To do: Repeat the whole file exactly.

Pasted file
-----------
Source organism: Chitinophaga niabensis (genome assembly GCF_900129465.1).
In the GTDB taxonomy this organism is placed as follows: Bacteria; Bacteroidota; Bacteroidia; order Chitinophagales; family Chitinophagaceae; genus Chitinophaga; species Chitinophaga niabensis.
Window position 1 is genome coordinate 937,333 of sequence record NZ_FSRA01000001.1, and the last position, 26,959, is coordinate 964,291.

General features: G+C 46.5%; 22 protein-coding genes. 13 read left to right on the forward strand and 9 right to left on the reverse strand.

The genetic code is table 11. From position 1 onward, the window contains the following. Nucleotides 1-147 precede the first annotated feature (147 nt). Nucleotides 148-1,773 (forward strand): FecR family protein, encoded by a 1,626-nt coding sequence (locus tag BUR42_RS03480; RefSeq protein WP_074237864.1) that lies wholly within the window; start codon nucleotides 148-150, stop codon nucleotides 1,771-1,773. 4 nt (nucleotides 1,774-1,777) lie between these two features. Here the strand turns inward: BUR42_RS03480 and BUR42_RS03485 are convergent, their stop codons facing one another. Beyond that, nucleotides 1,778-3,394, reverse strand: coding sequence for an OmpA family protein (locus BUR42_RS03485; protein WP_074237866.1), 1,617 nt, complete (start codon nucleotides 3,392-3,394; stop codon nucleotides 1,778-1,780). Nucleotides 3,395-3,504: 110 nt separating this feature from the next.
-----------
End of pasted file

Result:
Source organism: Chitinophaga niabensis (genome assembly GCF_900129465.1).
In the GTDB taxonomy this organism is placed as follows: Bacteria; Bacteroidota; Bacteroidia; order Chitinophagales; family Chitinophagaceae; genus Chitinophaga; species Chitinophaga niabensis.
Window position 1 is genome coordinate 937,333 of sequence record NZ_FSRA01000001.1, and the last position, 26,959, is coordinate 964,291.

General features: G+C 46.5%; 22 protein-coding genes. 13 read left to right on the forward strand and 9 right to left on the reverse strand.

The genetic code is table 11. From position 1 onward, the window contains the following. Nucleotides 1-147 precede the first annotated feature (147 nt). Nucleotides 148-1,773 (forward strand): FecR family protein, encoded by a 1,626-nt coding sequence (locus tag BUR42_RS03480; RefSeq protein WP_074237864.1) that lies wholly within the window; start codon nucleotides 148-150, stop codon nucleotides 1,771-1,773. 4 nt (nucleotides 1,774-1,777) lie between these two features. Here the strand turns inward: BUR42_RS03480 and BUR42_RS03485 are convergent, their stop codons facing one another. Beyond that, nucleotides 1,778-3,394, reverse strand: coding sequence for an OmpA family protein (locus BUR42_RS03485; protein WP_074237866.1), 1,617 nt, complete (start codon nucleotides 3,392-3,394; stop codon nucleotides 1,778-1,780). Nucleotides 3,395-3,504: 110 nt separating this feature from the next.